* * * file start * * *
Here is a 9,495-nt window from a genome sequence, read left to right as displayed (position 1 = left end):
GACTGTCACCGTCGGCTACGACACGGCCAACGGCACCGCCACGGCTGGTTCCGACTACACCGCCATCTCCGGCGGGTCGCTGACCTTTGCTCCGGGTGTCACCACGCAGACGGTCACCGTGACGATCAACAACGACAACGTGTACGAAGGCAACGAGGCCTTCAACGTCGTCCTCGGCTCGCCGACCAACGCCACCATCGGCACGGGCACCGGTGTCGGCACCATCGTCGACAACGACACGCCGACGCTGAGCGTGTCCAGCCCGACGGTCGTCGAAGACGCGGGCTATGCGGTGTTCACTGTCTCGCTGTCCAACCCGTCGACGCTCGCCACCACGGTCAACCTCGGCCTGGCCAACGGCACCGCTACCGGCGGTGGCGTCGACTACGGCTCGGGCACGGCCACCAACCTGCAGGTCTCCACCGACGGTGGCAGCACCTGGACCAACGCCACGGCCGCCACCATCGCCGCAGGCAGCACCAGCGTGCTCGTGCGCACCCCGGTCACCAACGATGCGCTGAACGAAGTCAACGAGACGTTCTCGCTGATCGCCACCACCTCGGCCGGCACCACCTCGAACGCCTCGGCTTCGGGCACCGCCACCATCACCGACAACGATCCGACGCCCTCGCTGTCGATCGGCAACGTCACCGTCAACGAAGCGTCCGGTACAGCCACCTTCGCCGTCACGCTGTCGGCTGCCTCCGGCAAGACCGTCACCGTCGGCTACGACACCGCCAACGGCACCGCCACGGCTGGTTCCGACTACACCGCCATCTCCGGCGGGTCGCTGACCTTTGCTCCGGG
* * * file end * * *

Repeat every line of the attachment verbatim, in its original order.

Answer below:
Here is a 9,495-nt window from a genome sequence, read left to right as displayed (position 1 = left end):
GACTGTCACCGTCGGCTACGACACGGCCAACGGCACCGCCACGGCTGGTTCCGACTACACCGCCATCTCCGGCGGGTCGCTGACCTTTGCTCCGGGTGTCACCACGCAGACGGTCACCGTGACGATCAACAACGACAACGTGTACGAAGGCAACGAGGCCTTCAACGTCGTCCTCGGCTCGCCGACCAACGCCACCATCGGCACGGGCACCGGTGTCGGCACCATCGTCGACAACGACACGCCGACGCTGAGCGTGTCCAGCCCGACGGTCGTCGAAGACGCGGGCTATGCGGTGTTCACTGTCTCGCTGTCCAACCCGTCGACGCTCGCCACCACGGTCAACCTCGGCCTGGCCAACGGCACCGCTACCGGCGGTGGCGTCGACTACGGCTCGGGCACGGCCACCAACCTGCAGGTCTCCACCGACGGTGGCAGCACCTGGACCAACGCCACGGCCGCCACCATCGCCGCAGGCAGCACCAGCGTGCTCGTGCGCACCCCGGTCACCAACGATGCGCTGAACGAAGTCAACGAGACGTTCTCGCTGATCGCCACCACCTCGGCCGGCACCACCTCGAACGCCTCGGCTTCGGGCACCGCCACCATCACCGACAACGATCCGACGCCCTCGCTGTCGATCGGCAACGTCACCGTCAACGAAGCGTCCGGTACAGCCACCTTCGCCGTCACGCTGTCGGCTGCCTCCGGCAAGACCGTCACCGTCGGCTACGACACCGCCAACGGCACCGCCACGGCTGGTTCCGACTACACCGCCATCTCCGGCGGGTCGCTGACCTTTGCTCCGGG